Eliezer S. Yudkowsky, <email@example.com>, writes:
> A "qubit" is a quantum bit, the basic unit which can "fork" reality by being 0
> in one and 1 in the other. Thus a 32-qubit machine could compute in 4 billion
> separate branches simultaneously, at least in theory. Current proposed
> quantum-computing architectures have other constraints, which would limit them
> to certain simple manipulations of the qubits. It's still possible to factor
> large numbers, though. With quantum computing, P=NP.
Quantum computing does extend the class of problems known to be solvable in polynomial time, but it does not establish that P=NP using such machines. Factoring has not been shown to be NP-complete.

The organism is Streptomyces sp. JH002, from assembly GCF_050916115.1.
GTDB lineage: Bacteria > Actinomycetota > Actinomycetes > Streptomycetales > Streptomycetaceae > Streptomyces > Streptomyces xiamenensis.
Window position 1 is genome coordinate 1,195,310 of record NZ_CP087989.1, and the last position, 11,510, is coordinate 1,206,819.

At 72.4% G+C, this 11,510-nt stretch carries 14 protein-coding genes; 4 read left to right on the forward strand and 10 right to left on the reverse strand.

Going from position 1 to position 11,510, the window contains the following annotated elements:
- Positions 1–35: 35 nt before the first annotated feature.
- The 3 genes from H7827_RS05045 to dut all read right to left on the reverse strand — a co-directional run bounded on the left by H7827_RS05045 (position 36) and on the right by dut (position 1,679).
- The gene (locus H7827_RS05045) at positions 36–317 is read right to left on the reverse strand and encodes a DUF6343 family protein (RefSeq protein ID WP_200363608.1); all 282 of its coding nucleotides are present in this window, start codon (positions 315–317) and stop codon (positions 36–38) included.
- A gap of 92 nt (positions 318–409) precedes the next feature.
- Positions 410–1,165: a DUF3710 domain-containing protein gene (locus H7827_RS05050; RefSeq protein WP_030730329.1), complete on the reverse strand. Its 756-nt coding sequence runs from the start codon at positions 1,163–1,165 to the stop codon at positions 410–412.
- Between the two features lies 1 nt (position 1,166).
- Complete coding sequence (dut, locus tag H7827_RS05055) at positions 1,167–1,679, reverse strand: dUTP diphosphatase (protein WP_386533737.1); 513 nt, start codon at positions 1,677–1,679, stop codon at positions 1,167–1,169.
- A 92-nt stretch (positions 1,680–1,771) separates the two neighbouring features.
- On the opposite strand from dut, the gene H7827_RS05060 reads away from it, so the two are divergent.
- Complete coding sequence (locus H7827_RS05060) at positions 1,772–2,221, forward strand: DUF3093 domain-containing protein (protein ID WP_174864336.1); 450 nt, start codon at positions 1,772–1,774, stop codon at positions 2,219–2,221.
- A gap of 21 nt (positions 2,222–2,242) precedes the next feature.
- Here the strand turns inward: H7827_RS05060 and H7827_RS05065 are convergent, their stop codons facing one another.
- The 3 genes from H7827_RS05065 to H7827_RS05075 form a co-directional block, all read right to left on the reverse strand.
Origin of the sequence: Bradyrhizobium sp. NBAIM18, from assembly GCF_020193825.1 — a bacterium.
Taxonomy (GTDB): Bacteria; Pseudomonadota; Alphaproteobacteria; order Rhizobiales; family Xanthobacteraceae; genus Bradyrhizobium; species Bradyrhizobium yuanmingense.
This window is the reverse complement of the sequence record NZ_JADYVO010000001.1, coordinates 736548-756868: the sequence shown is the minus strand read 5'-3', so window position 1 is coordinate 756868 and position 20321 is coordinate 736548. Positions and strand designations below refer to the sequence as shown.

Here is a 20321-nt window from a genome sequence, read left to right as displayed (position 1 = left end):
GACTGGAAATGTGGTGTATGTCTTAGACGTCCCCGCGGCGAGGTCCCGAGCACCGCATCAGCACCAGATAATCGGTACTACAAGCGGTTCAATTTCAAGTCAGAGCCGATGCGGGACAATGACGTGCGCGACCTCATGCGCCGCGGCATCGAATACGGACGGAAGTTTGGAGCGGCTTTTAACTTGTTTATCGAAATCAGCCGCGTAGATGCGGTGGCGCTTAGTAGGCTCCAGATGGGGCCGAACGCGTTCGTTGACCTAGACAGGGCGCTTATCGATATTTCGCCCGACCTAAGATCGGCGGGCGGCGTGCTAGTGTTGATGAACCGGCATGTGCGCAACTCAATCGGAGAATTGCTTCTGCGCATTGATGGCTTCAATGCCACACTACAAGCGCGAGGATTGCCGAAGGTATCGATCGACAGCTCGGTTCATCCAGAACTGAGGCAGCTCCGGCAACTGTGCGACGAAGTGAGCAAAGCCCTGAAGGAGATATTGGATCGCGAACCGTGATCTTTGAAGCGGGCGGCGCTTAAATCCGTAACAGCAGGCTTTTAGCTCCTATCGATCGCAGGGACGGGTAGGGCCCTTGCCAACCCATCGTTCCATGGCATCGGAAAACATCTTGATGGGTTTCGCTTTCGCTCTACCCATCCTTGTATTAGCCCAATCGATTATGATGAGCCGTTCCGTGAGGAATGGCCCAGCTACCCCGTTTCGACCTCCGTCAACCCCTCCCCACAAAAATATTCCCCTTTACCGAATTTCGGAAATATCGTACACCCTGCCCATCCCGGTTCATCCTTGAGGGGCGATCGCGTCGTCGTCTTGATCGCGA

Robin Hanson had an interesting article on the polymath list speculating that quantum computing could theoretically speed up AI very dramatically. This only works if AI can be expressed as a massive search problem, consolidating many small problems into very large superproblems. Search of n items for an optimum can be done in sqrt(n) time using QCs so it is necessary to work on very large problems to get effective speedups.
Note though that a reduction from n to sqrt(n) does not cross the boundary between polynomial and super-polynomial complexity. If search problems have exponential growth trees, a quantum computer can look twice as far down the tree, roughly speaking. But the QC still faces an exponentially growing problem.